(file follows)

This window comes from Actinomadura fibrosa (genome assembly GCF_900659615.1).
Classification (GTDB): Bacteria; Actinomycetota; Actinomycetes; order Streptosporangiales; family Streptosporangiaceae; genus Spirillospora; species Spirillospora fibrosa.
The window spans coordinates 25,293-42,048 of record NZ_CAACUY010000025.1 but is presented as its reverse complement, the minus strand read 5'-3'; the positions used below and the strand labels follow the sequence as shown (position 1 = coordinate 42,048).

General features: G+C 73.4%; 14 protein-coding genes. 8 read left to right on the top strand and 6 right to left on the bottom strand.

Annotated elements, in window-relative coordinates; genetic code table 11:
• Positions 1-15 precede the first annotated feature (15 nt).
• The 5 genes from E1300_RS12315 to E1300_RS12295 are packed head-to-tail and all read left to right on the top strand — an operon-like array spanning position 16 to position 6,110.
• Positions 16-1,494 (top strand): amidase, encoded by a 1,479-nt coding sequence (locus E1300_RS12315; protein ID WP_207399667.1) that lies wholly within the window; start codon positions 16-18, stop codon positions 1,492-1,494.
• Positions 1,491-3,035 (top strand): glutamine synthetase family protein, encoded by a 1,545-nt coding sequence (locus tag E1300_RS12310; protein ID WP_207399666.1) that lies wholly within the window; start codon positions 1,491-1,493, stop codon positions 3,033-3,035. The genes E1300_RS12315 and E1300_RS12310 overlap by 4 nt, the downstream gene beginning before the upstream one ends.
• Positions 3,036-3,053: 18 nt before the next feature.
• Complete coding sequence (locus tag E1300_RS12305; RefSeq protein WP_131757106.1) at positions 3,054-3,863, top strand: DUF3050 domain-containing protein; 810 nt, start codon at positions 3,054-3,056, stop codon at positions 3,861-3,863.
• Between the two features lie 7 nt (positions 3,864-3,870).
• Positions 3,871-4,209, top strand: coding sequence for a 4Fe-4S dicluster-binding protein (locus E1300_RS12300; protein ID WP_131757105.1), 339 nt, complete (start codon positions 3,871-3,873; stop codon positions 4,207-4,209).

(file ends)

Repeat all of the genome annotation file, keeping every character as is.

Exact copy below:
This window comes from Actinomadura fibrosa (genome assembly GCF_900659615.1).
Classification (GTDB): Bacteria; Actinomycetota; Actinomycetes; order Streptosporangiales; family Streptosporangiaceae; genus Spirillospora; species Spirillospora fibrosa.
The window spans coordinates 25,293-42,048 of record NZ_CAACUY010000025.1 but is presented as its reverse complement, the minus strand read 5'-3'; the positions used below and the strand labels follow the sequence as shown (position 1 = coordinate 42,048).

General features: G+C 73.4%; 14 protein-coding genes. 8 read left to right on the top strand and 6 right to left on the bottom strand.

Annotated elements, in window-relative coordinates; genetic code table 11:
• Positions 1-15 precede the first annotated feature (15 nt).
• The 5 genes from E1300_RS12315 to E1300_RS12295 are packed head-to-tail and all read left to right on the top strand — an operon-like array spanning position 16 to position 6,110.
• Positions 16-1,494 (top strand): amidase, encoded by a 1,479-nt coding sequence (locus E1300_RS12315; protein ID WP_207399667.1) that lies wholly within the window; start codon positions 16-18, stop codon positions 1,492-1,494.
• Positions 1,491-3,035 (top strand): glutamine synthetase family protein, encoded by a 1,545-nt coding sequence (locus tag E1300_RS12310; protein ID WP_207399666.1) that lies wholly within the window; start codon positions 1,491-1,493, stop codon positions 3,033-3,035. The genes E1300_RS12315 and E1300_RS12310 overlap by 4 nt, the downstream gene beginning before the upstream one ends.
• Positions 3,036-3,053: 18 nt before the next feature.
• Complete coding sequence (locus tag E1300_RS12305; RefSeq protein WP_131757106.1) at positions 3,054-3,863, top strand: DUF3050 domain-containing protein; 810 nt, start codon at positions 3,054-3,056, stop codon at positions 3,861-3,863.
• Between the two features lie 7 nt (positions 3,864-3,870).
• Positions 3,871-4,209, top strand: coding sequence for a 4Fe-4S dicluster-binding protein (locus E1300_RS12300; protein ID WP_131757105.1), 339 nt, complete (start codon positions 3,871-3,873; stop codon positions 4,207-4,209).